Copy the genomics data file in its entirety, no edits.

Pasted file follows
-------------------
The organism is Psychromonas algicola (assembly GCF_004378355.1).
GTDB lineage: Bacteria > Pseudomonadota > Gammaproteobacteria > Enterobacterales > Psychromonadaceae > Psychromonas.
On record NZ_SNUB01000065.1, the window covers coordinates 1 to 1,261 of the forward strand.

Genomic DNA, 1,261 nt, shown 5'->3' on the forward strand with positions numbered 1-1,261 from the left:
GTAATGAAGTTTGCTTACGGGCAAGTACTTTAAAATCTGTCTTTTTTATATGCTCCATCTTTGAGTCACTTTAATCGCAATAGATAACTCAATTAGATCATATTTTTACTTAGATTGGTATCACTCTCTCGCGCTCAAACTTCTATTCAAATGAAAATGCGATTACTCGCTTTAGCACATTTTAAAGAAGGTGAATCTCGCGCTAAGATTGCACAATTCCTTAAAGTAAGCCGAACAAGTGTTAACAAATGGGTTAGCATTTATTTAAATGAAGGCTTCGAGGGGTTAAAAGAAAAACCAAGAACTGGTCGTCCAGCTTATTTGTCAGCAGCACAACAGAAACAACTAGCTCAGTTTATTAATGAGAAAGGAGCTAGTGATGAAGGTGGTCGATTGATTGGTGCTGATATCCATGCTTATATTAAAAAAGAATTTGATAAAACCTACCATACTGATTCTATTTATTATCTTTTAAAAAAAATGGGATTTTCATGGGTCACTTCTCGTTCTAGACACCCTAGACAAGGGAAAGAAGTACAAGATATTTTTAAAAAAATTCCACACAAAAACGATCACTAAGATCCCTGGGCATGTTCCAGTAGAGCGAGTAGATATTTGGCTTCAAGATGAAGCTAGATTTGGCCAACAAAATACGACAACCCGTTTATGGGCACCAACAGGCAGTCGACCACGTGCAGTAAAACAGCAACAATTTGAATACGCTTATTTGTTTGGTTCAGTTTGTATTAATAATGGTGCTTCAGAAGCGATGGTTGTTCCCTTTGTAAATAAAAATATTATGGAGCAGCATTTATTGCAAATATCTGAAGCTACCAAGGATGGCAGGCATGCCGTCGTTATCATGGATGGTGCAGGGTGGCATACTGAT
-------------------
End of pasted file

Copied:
The organism is Psychromonas algicola (assembly GCF_004378355.1).
GTDB lineage: Bacteria > Pseudomonadota > Gammaproteobacteria > Enterobacterales > Psychromonadaceae > Psychromonas.
On record NZ_SNUB01000065.1, the window covers coordinates 1 to 1,261 of the forward strand.

Genomic DNA, 1,261 nt, shown 5'->3' on the forward strand with positions numbered 1-1,261 from the left:
GTAATGAAGTTTGCTTACGGGCAAGTACTTTAAAATCTGTCTTTTTTATATGCTCCATCTTTGAGTCACTTTAATCGCAATAGATAACTCAATTAGATCATATTTTTACTTAGATTGGTATCACTCTCTCGCGCTCAAACTTCTATTCAAATGAAAATGCGATTACTCGCTTTAGCACATTTTAAAGAAGGTGAATCTCGCGCTAAGATTGCACAATTCCTTAAAGTAAGCCGAACAAGTGTTAACAAATGGGTTAGCATTTATTTAAATGAAGGCTTCGAGGGGTTAAAAGAAAAACCAAGAACTGGTCGTCCAGCTTATTTGTCAGCAGCACAACAGAAACAACTAGCTCAGTTTATTAATGAGAAAGGAGCTAGTGATGAAGGTGGTCGATTGATTGGTGCTGATATCCATGCTTATATTAAAAAAGAATTTGATAAAACCTACCATACTGATTCTATTTATTATCTTTTAAAAAAAATGGGATTTTCATGGGTCACTTCTCGTTCTAGACACCCTAGACAAGGGAAAGAAGTACAAGATATTTTTAAAAAAATTCCACACAAAAACGATCACTAAGATCCCTGGGCATGTTCCAGTAGAGCGAGTAGATATTTGGCTTCAAGATGAAGCTAGATTTGGCCAACAAAATACGACAACCCGTTTATGGGCACCAACAGGCAGTCGACCACGTGCAGTAAAACAGCAACAATTTGAATACGCTTATTTGTTTGGTTCAGTTTGTATTAATAATGGTGCTTCAGAAGCGATGGTTGTTCCCTTTGTAAATAAAAATATTATGGAGCAGCATTTATTGCAAATATCTGAAGCTACCAAGGATGGCAGGCATGCCGTCGTTATCATGGATGGTGCAGGGTGGCATACTGAT